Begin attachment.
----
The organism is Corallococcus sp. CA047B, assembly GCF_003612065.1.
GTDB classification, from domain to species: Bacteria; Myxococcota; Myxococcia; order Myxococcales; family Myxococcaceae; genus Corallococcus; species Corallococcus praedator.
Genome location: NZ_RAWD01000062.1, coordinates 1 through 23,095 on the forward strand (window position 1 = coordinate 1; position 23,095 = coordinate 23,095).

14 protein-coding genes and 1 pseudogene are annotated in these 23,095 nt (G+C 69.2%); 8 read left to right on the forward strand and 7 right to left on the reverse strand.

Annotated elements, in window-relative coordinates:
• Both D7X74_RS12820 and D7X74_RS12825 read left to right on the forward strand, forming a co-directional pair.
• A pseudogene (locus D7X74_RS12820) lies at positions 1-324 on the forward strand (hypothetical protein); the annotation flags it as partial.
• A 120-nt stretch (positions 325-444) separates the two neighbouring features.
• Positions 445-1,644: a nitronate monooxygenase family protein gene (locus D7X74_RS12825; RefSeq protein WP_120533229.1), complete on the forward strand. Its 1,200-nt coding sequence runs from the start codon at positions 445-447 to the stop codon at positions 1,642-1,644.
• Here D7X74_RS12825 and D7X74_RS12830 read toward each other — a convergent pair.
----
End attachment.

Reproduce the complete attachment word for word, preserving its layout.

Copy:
The organism is Corallococcus sp. CA047B, assembly GCF_003612065.1.
GTDB classification, from domain to species: Bacteria; Myxococcota; Myxococcia; order Myxococcales; family Myxococcaceae; genus Corallococcus; species Corallococcus praedator.
Genome location: NZ_RAWD01000062.1, coordinates 1 through 23,095 on the forward strand (window position 1 = coordinate 1; position 23,095 = coordinate 23,095).

14 protein-coding genes and 1 pseudogene are annotated in these 23,095 nt (G+C 69.2%); 8 read left to right on the forward strand and 7 right to left on the reverse strand.

Annotated elements, in window-relative coordinates:
• Both D7X74_RS12820 and D7X74_RS12825 read left to right on the forward strand, forming a co-directional pair.
• A pseudogene (locus D7X74_RS12820) lies at positions 1-324 on the forward strand (hypothetical protein); the annotation flags it as partial.
• A 120-nt stretch (positions 325-444) separates the two neighbouring features.
• Positions 445-1,644: a nitronate monooxygenase family protein gene (locus D7X74_RS12825; RefSeq protein WP_120533229.1), complete on the forward strand. Its 1,200-nt coding sequence runs from the start codon at positions 445-447 to the stop codon at positions 1,642-1,644.
• Here D7X74_RS12825 and D7X74_RS12830 read toward each other — a convergent pair.